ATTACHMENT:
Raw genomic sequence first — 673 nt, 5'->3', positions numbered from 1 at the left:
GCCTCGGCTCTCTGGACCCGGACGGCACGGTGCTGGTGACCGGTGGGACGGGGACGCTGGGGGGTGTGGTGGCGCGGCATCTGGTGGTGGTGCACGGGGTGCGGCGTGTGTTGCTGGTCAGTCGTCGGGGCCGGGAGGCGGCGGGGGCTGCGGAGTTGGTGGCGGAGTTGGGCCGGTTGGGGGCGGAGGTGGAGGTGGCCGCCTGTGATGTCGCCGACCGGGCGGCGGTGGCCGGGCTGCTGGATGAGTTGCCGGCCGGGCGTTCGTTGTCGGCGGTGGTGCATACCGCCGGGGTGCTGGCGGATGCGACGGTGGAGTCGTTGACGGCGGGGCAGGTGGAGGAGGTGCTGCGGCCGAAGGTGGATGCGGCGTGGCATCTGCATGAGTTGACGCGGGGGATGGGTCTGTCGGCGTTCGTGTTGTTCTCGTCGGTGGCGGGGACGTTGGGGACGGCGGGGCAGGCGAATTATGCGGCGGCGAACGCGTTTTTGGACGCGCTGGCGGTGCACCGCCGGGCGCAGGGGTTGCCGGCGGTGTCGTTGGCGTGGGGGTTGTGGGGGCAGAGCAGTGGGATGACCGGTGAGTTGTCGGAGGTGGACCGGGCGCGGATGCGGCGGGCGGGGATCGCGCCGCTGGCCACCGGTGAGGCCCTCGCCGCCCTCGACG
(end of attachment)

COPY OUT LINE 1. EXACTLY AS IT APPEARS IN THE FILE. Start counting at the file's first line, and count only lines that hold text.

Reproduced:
Raw genomic sequence first — 673 nt, 5'->3', positions numbered from 1 at the left: